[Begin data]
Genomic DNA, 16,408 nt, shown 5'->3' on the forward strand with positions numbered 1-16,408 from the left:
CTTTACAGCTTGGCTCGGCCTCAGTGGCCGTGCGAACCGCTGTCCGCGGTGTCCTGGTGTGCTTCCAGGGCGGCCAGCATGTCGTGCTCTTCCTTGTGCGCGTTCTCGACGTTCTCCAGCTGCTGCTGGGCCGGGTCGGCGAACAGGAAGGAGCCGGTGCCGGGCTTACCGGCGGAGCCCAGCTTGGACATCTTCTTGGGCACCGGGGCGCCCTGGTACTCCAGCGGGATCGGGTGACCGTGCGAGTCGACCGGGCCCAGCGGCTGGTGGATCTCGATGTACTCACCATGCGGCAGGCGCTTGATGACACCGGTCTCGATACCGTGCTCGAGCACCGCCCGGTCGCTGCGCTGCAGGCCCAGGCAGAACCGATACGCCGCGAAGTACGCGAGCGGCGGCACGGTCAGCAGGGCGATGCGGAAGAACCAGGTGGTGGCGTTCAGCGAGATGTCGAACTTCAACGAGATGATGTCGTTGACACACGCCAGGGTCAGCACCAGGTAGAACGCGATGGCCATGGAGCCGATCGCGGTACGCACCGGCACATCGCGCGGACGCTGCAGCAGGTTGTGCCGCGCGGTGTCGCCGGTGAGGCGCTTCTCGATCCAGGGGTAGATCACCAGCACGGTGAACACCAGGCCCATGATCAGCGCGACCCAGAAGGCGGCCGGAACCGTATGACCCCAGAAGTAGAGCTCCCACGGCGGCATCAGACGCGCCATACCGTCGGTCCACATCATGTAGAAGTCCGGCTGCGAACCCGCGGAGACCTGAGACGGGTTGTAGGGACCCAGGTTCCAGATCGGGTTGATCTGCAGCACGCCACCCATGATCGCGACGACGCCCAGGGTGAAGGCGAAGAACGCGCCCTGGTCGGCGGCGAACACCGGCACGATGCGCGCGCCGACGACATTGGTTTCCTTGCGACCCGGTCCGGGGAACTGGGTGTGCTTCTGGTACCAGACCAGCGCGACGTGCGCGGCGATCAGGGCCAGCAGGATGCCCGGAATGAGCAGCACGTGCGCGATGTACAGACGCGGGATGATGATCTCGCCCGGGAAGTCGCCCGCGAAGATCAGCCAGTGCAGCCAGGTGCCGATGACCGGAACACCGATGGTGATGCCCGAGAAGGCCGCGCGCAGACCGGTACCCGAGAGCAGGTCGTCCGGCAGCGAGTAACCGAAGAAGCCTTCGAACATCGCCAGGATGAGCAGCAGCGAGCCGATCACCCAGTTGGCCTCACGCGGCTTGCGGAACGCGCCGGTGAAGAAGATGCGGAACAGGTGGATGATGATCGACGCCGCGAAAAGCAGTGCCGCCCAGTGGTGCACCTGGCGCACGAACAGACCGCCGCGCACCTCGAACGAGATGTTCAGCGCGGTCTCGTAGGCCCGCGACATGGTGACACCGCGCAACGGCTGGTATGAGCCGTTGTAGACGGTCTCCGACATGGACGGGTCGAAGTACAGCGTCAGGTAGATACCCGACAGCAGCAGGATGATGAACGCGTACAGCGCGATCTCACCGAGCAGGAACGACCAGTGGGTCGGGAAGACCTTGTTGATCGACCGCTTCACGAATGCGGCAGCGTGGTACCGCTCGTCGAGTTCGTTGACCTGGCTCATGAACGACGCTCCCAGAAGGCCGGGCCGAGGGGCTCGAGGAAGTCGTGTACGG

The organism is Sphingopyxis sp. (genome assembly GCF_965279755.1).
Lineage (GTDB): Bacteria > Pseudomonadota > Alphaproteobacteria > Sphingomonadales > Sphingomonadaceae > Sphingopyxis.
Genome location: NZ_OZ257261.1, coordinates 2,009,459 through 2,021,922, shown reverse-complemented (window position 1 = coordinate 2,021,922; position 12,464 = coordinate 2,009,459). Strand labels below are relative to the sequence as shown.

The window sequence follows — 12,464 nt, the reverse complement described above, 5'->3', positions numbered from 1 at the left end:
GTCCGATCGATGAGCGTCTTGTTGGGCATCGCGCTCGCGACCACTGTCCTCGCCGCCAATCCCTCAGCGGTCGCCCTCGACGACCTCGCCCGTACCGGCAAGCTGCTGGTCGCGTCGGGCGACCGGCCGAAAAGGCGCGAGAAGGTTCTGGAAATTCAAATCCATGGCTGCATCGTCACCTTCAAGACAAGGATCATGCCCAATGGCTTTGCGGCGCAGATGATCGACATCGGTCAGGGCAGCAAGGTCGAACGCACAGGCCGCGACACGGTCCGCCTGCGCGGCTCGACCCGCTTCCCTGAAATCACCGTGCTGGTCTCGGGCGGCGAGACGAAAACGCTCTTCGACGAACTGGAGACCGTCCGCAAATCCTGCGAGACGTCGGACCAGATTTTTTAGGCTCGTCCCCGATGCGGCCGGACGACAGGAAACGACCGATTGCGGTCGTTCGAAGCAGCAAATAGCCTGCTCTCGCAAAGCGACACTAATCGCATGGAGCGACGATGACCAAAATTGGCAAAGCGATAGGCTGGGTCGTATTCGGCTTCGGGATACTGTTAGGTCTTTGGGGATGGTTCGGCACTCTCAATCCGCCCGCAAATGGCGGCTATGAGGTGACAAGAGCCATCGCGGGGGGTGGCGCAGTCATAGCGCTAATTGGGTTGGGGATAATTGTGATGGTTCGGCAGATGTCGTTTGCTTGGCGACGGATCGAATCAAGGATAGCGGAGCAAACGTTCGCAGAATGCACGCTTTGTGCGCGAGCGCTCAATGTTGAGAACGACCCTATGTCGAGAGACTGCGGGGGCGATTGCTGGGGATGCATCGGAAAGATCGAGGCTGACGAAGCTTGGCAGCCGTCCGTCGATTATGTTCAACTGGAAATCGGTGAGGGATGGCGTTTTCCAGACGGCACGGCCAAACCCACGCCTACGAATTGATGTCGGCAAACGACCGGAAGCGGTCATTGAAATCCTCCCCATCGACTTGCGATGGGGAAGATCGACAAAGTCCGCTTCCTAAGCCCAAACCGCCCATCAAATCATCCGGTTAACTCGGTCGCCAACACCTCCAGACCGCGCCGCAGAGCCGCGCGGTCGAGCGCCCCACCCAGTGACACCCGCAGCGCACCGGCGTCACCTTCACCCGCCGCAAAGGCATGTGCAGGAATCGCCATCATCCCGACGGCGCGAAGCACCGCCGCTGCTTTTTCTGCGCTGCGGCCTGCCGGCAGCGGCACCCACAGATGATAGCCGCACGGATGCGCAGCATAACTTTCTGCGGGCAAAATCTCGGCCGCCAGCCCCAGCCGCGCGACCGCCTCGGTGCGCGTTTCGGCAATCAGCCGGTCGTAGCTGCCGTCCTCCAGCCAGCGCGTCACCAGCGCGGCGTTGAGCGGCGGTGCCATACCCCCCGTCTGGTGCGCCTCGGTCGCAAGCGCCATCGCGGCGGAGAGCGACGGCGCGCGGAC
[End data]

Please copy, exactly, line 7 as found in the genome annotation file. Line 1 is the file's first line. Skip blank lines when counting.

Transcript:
GTCCGATCGATGAGCGTCTTGTTGGGCATCGCGCTCGCGACCACTGTCCTCGCCGCCAATCCCTCAGCGGTCGCCCTCGACGACCTCGCCCGTACCGGCAAGCTGCTGGTCGCGTCGGGCGACCGGCCGAAAAGGCGCGAGAAGGTTCTGGAAATTCAAATCCATGGCTGCATCGTCACCTTCAAGACAAGGATCATGCCCAATGGCTTTGCGGCGCAGATGATCGACATCGGTCAGGGCAGCAAGGTCGAACGCACAGGCCGCGACACGGTCCGCCTGCGCGGCTCGACCCGCTTCCCTGAAATCACCGTGCTGGTCTCGGGCGGCGAGACGAAAACGCTCTTCGACGAACTGGAGACCGTCCGCAAATCCTGCGAGACGTCGGACCAGATTTTTTAGGCTCGTCCCCGATGCGGCCGGACGACAGGAAACGACCGATTGCGGTCGTTCGAAGCAGCAAATAGCCTGCTCTCGCAAAGCGACACTAATCGCATGGAGCGACGATGACCAAAATTGGCAAAGCGATAGGCTGGGTCGTATTCGGCTTCGGGATACTGTTAGGTCTTTGGGGATGGTTCGGCACTCTCAATCCGCCCGCAAATGGCGGCTATGAGGTGACAAGAGCCATCGCGGGGGGTGGCGCAGTCATAGCGCTAATTGGGTTGGGGATAATTGTGATGGTTCGGCAGATGTCGTTTGCTTGGCGACGGATCGAATCAAGGATAGCGGAGCAAACGTTCGCAGAATGCACGCTTTGTGCGCGAGCGCTCAATGTTGAGAACGACCCTATGTCGAGAGACTGCGGGGGCGATTGCTGGGGATGCATCGGAAAGATCGAGGCTGACGAAGCTTGGCAGCCGTCCGTCGATTATGTTCAACTGGAAATCGGTGAGGGATGGCGTTTTCCAGACGGCACGGCCAAACCCACGCCTACGAATTGATGTCGGCAAACGACCGGAAGCGGTCATTGAAATCCTCCCCATCGACTTGCGATGGGGAAGATCGACAAAGTCCGCTTCCTAAGCCCAAACCGCCCATCAAATCATCCGGTTAACTCGGTCGCCAACACCTCCAGACCGCGCCGCAGAGCCGCGCGGTCGAGCGCCCCACCCAGTGACACCCGCAGCGCACCGGCGTCACCTTCACCCGCCGCAAAGGCATGTGCAGGAATCGCCATCATCCCGACGGCGCGAAGCACCGCCGCTGCTTTTTCTGCGCTGCGGCCTGCCGGCAGCGGCACCCACAGATGATAGCCGCACGGATGCGCAGCATAACTTTCTGCGGGCAAAATCTCGGCCGCCAGCCCCAGCCGCGCGACCGCCTCGGTGCGCGTTTCGGCAATCAGCCGGTCGTAGCTGCCGTCCTCCAGCCAGCGCGTCACCAGCGCGGCGTTGAGCGGCGGTGCCATACCCCCCGTCTGGTGCGCCTCGGTCGCAAGCGCCATCGCGGCGGAGAGCGACGGCGCGCGGAC